Glyndebourne travels to the Marlowe Theatre, Canterbury

Desire, disease and death are inseparable in Puccini’s La bohème.  As Rodolfo says to Marcello in Act 3, when he explains why he is leaving Mimì, despite his love for her: “Mimì è tanto malata!  Ogni di più declina.  La povera piccina è condannata!”    

Director Floris Visser makes this integration of melody, malady and la mort vividly and visually undeniable in this Glyndebourne production, which premiered during this summer’s festival and is now, in a revival directed by Simon Iorio, being toured around the UK.  The shadow of death – the tall, menacing Peter Van Hulle – haunts and stalks the stage throughout, an impassive, patient Grim Reaper who knows that his time will come: a projection of Mimì’s perhaps subconscious recognition of her fate.  

The contrast between her fearful response to the lurking figure in black and the oblivious disregard of the revellers at Café Momus when ‘Parpignol’ releases a bundle of blood-red balloons that float up to the heavens – an intimation of their own fate? – is striking.  Moments before, the diners have opened their menus to reveal a ghastly insignia: a black skull – a threatening reminder of human mortality.  Do Rodolfo’s words to Marcello express not only his fears for Mimì but also his fears for himself?  Disease is an essential part of her life and her love.  It is her ‘beauté maladive’ that attracts Rodolfo; death and her sexuality are one and the same.

(c) Bill Cooper

Dieuweke Van Reij’s single-set design is obviously pragmatic for touring.  But, much more that, it’s a striking visual representation of the abyss to which poverty and deprivation lead.  And, that this fate is both oppressive and inescapable is pushed home by the high, plain walls which border the central cobbled street which leads, seemingly over a bridge, to a dark emptiness.  It’s both the particular misery of the garret and the more universal paucity of the Parisian poor.  If Alex Brok’s lighting at times illuminates the pathway with warmth, then there are also countering, looming shadows: illusion and reality.

So, in Act 1 a pebble-stone street stretches upwards into darkness.  Café Momus’s chairs are stacked high against one wall, with Rodolfo perched aloft.  A manhole cover is lifted to provide, when fed with Rodolfo’s play, a warmth that is as transient as his drama.  There’s no alleviation of the gloom when we arrive at the Café: even the soldiers’ uniforms are grey, and their march has a sombre tread.  There are occasional splashes of colour to alleviate the prevailing monochrome, but they are ominous: the red of Parpignol’s balloons which looks back to the abstract violence of Marcello’s ‘Red Sea’ canvas; the soft pink of Mimì’s beret which anticipates the sickly flowers that foreshadow her demise in Act 3.  The ‘gigli e rose’ (lilies and roses) that she describes arranging in Act 1 take on a consumptive hue of suffering here, and Act 3’s Barrière d’Enfer tollgate is less a pathway from the city to a more wholesome rural environment than an entrance to an insalubrious urban quarter where sex workers, border police and smugglers congregate and co-mingle.

Bekhzod Davronov (Rodolfo) and Gabriella Reyes (Mimì) (c) Bill Cooper

Visser discretely nudges the action forward to the 1940s, and the existential bleakness of the visuals is powerful.  But, Puccini’s music offers a counterforce.  At the Marlowe Theatre in Canterbury, the Nicaraguan-American soprano Gabriella Reyes shone and glowed, even as Mimì ‘faded’.  Her lyricism was opulent and strong, but also supremely flexible, and she held back and then unleashed the most fervent reaches with judicious insight.  One might find her Act 3 appeals a bit too hearty – there seemed to be a sudden collapse in Act 4, rather than the steady decline that Rodolfo observes – but perhaps a bit less sentimental wilting is welcome, and who would not want to enjoy Reyes’s paradoxically plush vibrancy.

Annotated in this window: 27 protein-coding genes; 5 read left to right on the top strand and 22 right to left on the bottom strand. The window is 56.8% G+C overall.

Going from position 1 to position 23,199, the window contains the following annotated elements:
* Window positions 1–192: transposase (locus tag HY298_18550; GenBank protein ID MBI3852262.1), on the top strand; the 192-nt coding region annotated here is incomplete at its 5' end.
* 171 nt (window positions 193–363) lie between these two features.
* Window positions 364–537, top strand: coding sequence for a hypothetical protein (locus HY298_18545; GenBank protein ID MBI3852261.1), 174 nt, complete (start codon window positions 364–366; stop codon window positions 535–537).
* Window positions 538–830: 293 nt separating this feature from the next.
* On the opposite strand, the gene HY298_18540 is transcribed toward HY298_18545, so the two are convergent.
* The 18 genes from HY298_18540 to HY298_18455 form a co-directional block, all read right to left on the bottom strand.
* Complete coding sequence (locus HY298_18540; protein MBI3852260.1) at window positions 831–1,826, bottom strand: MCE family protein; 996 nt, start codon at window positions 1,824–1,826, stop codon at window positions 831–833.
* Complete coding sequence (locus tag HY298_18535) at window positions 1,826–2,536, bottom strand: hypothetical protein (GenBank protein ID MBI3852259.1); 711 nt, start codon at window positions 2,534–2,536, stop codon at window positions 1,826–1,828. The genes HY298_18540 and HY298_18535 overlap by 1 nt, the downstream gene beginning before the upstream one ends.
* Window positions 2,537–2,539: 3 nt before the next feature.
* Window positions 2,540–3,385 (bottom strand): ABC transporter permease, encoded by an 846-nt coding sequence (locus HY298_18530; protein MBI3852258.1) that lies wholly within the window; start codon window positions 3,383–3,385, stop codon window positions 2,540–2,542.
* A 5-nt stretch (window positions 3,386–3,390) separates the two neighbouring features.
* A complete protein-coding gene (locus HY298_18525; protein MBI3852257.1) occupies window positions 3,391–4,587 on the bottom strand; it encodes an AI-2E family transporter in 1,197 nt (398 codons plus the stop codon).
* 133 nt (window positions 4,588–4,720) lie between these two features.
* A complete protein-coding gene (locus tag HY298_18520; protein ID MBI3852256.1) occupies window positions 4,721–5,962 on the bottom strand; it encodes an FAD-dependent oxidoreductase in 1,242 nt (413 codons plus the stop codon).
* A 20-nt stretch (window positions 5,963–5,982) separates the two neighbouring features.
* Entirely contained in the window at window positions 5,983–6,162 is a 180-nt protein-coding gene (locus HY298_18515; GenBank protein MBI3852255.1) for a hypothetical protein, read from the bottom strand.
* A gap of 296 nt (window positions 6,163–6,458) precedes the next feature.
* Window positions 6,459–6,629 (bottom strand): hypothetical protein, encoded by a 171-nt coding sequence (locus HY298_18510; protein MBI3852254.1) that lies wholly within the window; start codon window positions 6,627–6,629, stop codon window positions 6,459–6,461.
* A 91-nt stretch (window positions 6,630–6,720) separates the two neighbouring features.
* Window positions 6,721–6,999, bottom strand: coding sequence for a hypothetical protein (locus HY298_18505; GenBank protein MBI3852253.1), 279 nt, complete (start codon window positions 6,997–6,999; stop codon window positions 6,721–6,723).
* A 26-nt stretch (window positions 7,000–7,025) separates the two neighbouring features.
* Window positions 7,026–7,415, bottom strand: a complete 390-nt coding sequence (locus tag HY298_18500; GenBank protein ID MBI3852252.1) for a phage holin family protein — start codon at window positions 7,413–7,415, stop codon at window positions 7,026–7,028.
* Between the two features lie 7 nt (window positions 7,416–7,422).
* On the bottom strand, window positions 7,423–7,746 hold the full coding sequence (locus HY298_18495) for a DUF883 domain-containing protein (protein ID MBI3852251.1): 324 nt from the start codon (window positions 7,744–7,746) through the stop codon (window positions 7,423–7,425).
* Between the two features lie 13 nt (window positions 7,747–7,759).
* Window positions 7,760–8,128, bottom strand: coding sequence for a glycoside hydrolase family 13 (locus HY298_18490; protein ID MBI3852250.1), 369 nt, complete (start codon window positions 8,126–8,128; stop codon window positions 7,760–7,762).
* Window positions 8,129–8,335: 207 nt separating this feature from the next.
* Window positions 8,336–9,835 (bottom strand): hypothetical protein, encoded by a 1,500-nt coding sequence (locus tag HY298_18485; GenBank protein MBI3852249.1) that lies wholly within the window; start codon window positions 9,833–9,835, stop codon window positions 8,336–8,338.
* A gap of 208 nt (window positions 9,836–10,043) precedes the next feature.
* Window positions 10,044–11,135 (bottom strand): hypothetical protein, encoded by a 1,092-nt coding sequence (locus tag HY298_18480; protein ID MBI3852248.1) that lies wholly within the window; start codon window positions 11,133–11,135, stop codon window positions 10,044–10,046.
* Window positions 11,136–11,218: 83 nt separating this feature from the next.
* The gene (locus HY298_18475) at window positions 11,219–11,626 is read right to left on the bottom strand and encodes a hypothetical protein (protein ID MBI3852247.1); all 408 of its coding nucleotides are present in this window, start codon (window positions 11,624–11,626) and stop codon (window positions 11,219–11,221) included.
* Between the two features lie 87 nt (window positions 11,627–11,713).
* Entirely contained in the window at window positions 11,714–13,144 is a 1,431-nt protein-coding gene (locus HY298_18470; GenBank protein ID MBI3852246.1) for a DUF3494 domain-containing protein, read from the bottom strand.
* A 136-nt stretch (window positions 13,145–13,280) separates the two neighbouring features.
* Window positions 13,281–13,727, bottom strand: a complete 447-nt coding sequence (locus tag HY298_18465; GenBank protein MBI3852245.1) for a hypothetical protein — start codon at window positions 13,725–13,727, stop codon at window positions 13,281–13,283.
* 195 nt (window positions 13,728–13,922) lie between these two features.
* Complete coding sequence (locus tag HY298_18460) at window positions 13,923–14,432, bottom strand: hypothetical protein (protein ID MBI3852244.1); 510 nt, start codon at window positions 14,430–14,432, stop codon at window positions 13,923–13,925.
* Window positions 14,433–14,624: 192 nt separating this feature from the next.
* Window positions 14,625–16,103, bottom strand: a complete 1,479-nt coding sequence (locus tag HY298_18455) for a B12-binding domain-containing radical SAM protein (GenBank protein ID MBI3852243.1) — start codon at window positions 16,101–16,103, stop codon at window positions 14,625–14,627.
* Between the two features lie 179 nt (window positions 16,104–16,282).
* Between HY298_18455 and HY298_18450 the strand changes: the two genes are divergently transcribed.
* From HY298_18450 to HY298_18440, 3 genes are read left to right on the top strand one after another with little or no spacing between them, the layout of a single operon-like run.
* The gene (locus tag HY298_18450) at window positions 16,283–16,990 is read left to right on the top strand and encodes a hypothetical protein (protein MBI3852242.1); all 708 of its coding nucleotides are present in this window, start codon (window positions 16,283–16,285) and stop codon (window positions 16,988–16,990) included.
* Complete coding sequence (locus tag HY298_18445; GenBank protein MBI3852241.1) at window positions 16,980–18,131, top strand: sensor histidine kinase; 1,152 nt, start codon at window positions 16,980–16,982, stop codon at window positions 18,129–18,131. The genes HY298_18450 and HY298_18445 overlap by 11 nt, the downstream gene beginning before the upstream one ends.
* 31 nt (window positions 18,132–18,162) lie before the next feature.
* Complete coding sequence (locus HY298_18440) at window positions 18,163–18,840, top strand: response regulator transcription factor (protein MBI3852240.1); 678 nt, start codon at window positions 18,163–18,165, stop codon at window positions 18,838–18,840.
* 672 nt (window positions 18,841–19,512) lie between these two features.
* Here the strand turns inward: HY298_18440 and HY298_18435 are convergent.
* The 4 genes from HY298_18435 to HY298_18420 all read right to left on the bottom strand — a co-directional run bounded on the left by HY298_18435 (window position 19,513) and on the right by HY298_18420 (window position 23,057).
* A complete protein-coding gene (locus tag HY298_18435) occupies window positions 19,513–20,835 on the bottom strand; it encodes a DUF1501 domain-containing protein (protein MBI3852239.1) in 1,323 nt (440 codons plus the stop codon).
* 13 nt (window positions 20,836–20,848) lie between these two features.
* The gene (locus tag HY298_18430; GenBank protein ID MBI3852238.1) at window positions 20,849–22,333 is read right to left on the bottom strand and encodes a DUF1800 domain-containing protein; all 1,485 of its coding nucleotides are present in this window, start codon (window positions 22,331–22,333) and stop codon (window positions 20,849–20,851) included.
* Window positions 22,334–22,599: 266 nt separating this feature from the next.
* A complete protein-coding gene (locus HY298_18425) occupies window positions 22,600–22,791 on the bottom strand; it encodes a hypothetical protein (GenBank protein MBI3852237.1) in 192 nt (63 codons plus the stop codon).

As Rodolfo, the Uzbekistan tenor Bekhzod Davronov impressed from his very first utterance – perched perilously atop the stacked Momus chairs.  His tenor is sweet, relaxed, and has a lovely Italianate ping.  It soars effortlessly.  He acted here with consummate awareness and presence.  The first Act 1 exchanges of Rodolfo and Mimì seemed a bit breathless and hasty, but conductor Rory Macdonald widened the vista for the principals’ solos, and both Davronov and Reyes had the control to ride the broad arcs.  They offered much elegant vocal artistry.

Darren Jeffery (Alcindoro) and Mariam Battistelli (Musetta) (c) Bill Cooper

Mariam Battistelli’s Musetta was rather too calculating for my taste.  The Ethiopian-born Italian soprano seemed to arrive at Café Momus with a cruel plan hatched rather than to respond spontaneously to flirtatious opportunism.  Though Battistelli’s singing was precise and pointed, this Musetta seemed too cold for the ‘emotional melt’ of the final Act to feel credible – even her grey (of course) frock seemed chiselled rather than flowing; and one was reminded of Marcello’s comments in Act 1 that his hands are as cold as if he had been touching Musetta’s heart.

The camaraderie of the bohemians was as lively as is customary.  Luthando Qave was an impassioned Marcello, William Thomas an eloquent Colline, and, in top hat and tails, his battered violin case stuff with delectables, Luvuyo Mbundu was a strutting show-off as Schaunard.  There were some surprising details, though.  Benoît was a drunken landlord whose staggering entrance sent his bottle of wine smashing against the wall; and, doubling up as Alcindoro, Darren Jeffrey also conveyed the old man’s pride and anxiety, casting his eye back at Marcello, the latter restrained by his friends, during Musetta’s Momus exploits, Alcindoro’s mocking countered by the fearful certainly that he would be the next dupe to be humiliated.  Conductor Rory Macdonald led a vibrant performance in the pit.